— FACT CHECK | Texas Gov. Greg Abbott claims Chicago’s ‘tougher’ gun laws fail to prevent gun violence: “Chicago is frequently targeted as a city with ineffective, strict gun laws. While the city has a history of implementing tougher laws in comparison to other cities, Supreme Court decisions drastically loosened some restrictions,” by Better Government Association’s Analisa Trofimuk.
— More cameras coming to Cook County expressways, DuSable Lake Shore Drive under new law, by WTTW’s Matt Masterson.
— Episcopal Diocese needs property sale for fiscal salvation, by Sun-Times’ David Roeder.
— Old Town School of Folk Music teachers announce tentative contract agreement, by Tribune’s Talia Soglin
— What happened to Fritz Kaegi’s records transparency pledge? “Some requestors waited an average of 80 days to get public records requests filled or didn’t hear back, frustrating property tax insiders,” by Crain’s A.D. Quig.
— Lake County launches violence interrupter program: State, federal money will support program to target violence “hot spots,” by Sun-Times’ Andy Grimm.
— Controversy in Joliet highlights difficulty of housing sex offenders who have completed their sentences, by Tribune’s Madeline Buckley.
— Glenview to annex Allstate campus under agreement with Prospect Heights, by Daily Herald’s Dave Oberhelman.
— Joliet preservationists seek a stay of execution for ‘World’s Ugliest Courthouse’, by Sun-Times’ Lee Bey.
— Ex-Bloomingdale Township official says couple paid him off, but defense warns jury not to trust him: “Debra Fazio and Mario Giannini were charged along with Robert Czernek back in August 2020 and accused of an eight-year scheme in which Bloomingdale Township improperly paid more than $700,000 to Bulldog Earth Movers, an excavation company owned by Fazio, by Sun-Times’ Jon Seidel.
— Feds want nearly 34 years for producer who pleaded guilty to trafficking young Indian actresses in Chicago, by Tribune’s Jason Meisner.
We asked which politician you liked so much that you’d also vote for their children. We received more than a few comments criticizing nepotism, but for a few who played along… John Straus said he’d vote for the children of Adlai Stevenson, “one and two,” and Sharon Rosenblum would consider voting for former President Jimmy Carter’s children.
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— Former suburban Congressman John E. Porter dies: "The whole rough-and-tumble of classless politics was anathema to his character," said Mark Kirk, who succeeded Porter in the U.S. House before being elected U.S. Senator in 2010. "He was representing the best-educated district in the country. The district wanted an independent leader, and he was that independent leader."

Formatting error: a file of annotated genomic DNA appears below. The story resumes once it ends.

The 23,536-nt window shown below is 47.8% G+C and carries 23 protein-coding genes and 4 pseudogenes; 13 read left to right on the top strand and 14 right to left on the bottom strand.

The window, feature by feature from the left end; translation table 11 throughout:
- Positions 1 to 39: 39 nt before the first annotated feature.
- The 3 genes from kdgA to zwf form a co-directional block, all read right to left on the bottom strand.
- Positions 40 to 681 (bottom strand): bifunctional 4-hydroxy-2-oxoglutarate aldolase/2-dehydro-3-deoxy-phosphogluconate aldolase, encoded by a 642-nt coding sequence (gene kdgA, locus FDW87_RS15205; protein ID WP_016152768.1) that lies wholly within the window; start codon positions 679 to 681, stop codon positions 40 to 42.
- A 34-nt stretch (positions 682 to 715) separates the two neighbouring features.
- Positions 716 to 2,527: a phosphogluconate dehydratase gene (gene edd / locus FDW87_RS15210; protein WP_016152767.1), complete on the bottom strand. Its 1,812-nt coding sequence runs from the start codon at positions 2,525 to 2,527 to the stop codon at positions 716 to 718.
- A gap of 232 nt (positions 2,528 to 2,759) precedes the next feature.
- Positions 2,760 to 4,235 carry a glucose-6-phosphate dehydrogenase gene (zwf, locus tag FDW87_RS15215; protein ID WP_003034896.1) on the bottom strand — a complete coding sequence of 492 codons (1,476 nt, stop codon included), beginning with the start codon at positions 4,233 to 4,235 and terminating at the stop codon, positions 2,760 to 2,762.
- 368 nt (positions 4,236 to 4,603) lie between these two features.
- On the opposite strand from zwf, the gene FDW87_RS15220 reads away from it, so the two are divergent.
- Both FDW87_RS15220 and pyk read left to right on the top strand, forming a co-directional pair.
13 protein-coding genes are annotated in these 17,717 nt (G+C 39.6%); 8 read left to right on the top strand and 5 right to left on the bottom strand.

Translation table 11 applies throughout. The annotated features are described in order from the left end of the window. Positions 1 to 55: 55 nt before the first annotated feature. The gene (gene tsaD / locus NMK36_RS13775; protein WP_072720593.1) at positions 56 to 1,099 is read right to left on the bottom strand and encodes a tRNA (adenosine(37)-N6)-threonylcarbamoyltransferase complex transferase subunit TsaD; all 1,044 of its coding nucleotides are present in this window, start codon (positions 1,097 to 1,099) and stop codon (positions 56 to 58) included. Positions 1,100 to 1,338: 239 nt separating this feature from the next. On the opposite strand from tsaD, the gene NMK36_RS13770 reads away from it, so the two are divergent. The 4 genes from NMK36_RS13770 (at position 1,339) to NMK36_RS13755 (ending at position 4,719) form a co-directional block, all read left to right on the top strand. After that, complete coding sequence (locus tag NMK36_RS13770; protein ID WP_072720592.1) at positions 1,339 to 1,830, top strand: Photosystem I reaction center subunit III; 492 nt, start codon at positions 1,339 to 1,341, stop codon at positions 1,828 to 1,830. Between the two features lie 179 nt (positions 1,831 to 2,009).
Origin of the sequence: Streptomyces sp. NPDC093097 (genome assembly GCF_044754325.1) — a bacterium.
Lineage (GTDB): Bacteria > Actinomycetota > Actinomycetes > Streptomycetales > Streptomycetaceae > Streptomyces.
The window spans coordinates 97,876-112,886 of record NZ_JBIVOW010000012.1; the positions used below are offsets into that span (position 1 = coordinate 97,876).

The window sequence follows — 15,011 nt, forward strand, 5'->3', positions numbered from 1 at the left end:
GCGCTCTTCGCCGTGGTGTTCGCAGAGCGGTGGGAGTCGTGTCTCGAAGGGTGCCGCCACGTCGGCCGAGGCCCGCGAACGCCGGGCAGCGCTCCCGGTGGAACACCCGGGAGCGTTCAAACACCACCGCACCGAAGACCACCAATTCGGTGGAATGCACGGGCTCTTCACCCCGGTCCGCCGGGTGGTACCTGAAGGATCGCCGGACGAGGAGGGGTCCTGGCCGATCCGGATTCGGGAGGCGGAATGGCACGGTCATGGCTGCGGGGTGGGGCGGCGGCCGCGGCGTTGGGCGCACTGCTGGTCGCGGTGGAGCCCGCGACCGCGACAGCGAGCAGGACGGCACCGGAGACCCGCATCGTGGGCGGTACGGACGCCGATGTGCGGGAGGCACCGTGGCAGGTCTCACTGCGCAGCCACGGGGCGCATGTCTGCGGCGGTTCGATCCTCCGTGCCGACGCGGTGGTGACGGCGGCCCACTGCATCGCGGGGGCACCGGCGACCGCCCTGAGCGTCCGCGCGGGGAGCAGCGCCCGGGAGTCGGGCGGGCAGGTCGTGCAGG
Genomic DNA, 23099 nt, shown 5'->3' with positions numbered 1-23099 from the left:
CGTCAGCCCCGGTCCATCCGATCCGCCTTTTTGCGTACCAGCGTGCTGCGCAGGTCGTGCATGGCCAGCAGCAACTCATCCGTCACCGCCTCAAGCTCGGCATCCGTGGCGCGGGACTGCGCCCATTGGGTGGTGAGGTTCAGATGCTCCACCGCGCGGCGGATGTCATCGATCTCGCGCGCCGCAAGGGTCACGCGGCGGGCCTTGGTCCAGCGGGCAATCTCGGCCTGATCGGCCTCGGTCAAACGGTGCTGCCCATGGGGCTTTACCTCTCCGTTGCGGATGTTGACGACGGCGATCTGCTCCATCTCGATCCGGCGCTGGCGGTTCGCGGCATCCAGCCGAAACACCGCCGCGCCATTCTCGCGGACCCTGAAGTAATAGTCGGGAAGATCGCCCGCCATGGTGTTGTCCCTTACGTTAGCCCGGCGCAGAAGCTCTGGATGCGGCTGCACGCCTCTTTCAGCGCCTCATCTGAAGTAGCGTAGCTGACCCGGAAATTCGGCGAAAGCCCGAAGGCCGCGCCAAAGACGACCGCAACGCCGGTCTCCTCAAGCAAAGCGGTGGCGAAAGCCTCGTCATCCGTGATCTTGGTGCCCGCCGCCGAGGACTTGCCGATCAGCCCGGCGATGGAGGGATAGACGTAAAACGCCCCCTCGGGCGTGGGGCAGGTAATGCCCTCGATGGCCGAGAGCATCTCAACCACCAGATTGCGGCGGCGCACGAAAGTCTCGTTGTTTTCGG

— Ken Maraballa, a foundation of the village of Mundelein, has died, by Daily Herald’s Dave Oberhelman
— John J. Lanzendorf, hairstylist to the stars, renowned collector of dinosaur art, dead at 76, by Sun-Times’ Maureen O’Donnell
— Biden wants to get out more, seething that his standing is now worse than Trump’s, by POLITICO’s Jonathan Lemire
— How Biden plans to handle the Jan. 6 hearings, by POLITICO’s Laura Barrón-López
— Exclusive | Trump’s ‘deception…exceeded even Nixon’s imagination,’ write Bob Woodward and Carl Bernstein in the Washington Post
— Whitmer, McConnell, Evers reportedly on Wisconsin gunman’s list, via The Associated Press
— Does a foundation’s $1M gift to Tulsa Massacre survivors count as reparations? Andscape’s Jesse Washington reports
— MOVIE REVIEW: ‘The Janes’ details how brave Chicago women offered safe abortions before they were legal, by Sun-Times’ Richard Roeper.
Georgia Sen. Raphael Warnock was in Chicago on Thursday for a fundraiser on his behalf at the home of attorney Stephen Tillery. Spotted: Rep. Sean Casten, Rev. Jesse Jackson, Dr. Helene Gayle, IL-01 candidate Jonathan Jackson, IL-01 candidate Jonathan Swain, political consultant Katelynd Duncan, women’s activist Hedy Ratner, political strategist Marilyn Katz, nonprofits consultant Kevin Conlon, Thresholds CEO Mark Ishaug, Dem political players Pete Giangreco and Laura Tucker, former Ambassadors LouisSusman, Ertharin Cousin, and David Jacobson, and Warnock campaign manager Quentin Fulks, a former political adviser to Gov. JB Pritzker.
— Miguel Ayala will be comms director for Rep. Steven Horsford (D-Nev.). He previously was comms director for Illinois Rep. Jan Schakowsky.
— Fernando Vinzons has been named chief investment officer of the Chicago Teachers’ Pension Fund, where he’ll manage a $13.1 billion investment portfolio. Vinzons’ appointment is effective July 11. He previously was director of investments for the Cook County Pension Fund.
— Andrea Magaña is joining Stomping Ground Strategies as senior account executive, providing project management and comms support. She previously worked as a market research analyst and is a U. of Chicago Harris School of Public Policy graduate.
FRIDAY’s ANSWER: Actor Peter Falk lived in the Lambert Tree Studio Building on State Street when he was studying in Chicago.
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Pritzker Organization Chairman and CEO Thomas Pritzker, CPS CFO Miroslava Krug, Schuld Bushnell Tank’s Dave Stuaan, Cook County graphic designer Martin Burciaga, comms strategist Sally Duros, and Rev. Brian Smith of Chicago Theological Seminary.
via POLITICO https://ift.tt/vBG6TKW
June 6, 2022 at 07:19AM